Megaesophagus – What Is This?

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Megaesophagus – What Is This?

I’ve recently been asked about megaesphagus and what this is in dogs. Many have asked if their dog has this when they make choking sounds. Why have people asked me about this? Because one of my dogs has a tendency to sound like they’re choking.

But no, my dogs do not have megaesophagus. So, what is it then? How do you know if your dog has this? Well, in short, only a Vet can determine this because it is a disorder. And, it happens in both dogs and cats actually. But, let’s start by breaking down what this even is.

What is Megaesophagus?

Megaesophagus is exactly what the word sounds like. It’s an enlarged esophagus in dogs or cats. The esophagus, which is the tube that runs from your mouth to your stomach can get enlarged. Your dog or cat can be born with this disorder. They can also develop it over time in their life.

When an animal has megaesophagus, their esophagus can get so inflamed that they collect food and water in their throat. When the esophagus is largely inflamed, then food and water can no longer travel to the stomach and it can get lodged in the throat.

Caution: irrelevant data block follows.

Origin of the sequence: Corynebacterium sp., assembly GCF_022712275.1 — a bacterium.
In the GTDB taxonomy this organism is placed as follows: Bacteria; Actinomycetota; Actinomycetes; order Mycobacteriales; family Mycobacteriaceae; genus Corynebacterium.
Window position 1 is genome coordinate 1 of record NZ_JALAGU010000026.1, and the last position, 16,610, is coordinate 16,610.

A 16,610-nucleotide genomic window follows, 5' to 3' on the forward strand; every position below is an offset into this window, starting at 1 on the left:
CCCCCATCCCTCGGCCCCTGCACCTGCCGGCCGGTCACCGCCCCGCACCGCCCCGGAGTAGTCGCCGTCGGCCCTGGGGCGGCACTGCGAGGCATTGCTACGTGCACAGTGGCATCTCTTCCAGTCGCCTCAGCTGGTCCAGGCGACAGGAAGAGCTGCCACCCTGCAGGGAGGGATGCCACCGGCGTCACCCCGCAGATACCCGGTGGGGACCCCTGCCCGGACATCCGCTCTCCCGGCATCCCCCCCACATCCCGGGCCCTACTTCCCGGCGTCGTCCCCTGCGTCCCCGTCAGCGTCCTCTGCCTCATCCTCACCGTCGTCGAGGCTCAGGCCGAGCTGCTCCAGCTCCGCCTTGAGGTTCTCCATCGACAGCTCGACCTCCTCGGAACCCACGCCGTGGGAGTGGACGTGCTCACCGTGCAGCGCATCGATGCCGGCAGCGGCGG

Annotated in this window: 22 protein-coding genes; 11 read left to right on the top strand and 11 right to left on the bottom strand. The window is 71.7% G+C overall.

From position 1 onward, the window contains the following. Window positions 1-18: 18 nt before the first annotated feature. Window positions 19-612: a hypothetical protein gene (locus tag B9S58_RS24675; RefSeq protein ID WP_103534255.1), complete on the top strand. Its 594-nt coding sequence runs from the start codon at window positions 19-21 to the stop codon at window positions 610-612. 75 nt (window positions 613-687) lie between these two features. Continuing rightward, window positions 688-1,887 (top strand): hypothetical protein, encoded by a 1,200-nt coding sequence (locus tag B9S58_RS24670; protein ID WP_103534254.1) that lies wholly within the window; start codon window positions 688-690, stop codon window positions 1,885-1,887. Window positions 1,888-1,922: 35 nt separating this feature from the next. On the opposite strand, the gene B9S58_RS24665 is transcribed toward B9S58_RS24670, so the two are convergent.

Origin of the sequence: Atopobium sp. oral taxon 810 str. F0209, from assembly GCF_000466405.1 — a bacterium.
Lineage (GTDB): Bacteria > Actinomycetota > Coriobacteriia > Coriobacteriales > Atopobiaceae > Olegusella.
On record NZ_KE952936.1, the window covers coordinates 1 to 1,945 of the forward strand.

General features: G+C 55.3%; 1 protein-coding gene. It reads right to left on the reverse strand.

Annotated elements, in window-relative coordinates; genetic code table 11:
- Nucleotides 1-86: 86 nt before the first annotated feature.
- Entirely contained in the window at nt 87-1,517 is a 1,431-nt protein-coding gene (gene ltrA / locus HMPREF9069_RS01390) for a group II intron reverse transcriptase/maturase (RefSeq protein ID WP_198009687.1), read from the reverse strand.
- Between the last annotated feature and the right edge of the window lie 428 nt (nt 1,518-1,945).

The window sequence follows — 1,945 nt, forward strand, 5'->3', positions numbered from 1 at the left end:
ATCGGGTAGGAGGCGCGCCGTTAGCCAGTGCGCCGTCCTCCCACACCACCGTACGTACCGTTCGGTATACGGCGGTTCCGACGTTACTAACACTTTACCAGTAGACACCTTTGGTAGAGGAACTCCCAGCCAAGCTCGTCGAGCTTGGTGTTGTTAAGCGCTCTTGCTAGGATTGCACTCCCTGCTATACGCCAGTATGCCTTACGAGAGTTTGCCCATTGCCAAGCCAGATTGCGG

This can have some serious consequences with your pet. First, they can vomit up the food or water that you’re feeding them. If the dog or cat can’t ingest the food, they can start to lose weight fast and become ill.

Food can also collect in their throat over time and start to decay. This can lead to serious infections over time. The water or food collecting in their throat can also get to their lungs. Water in the lungs can cause pneumonia. A very serious condition that has to be treated immediately. Food in the lungs can cause the lungs to be blocked and the dog or cat will stop being able to breath.

Some dogs are naturally prone to this disorder when they’re born.

Dogs More Prone to Megaesophagus.

Most of us dog lovers know that some breeds are born with disorders. What do I mean by born with disorders? Well, let’s take dogs with short muzzles for example like pugs. Pugs can have some serious breathing issues because of how their nose and muzzles are when they’re born. They also tend to have eye issues as well. Many pug owners claim that you should have the money saved up in the event your pug needs surgery.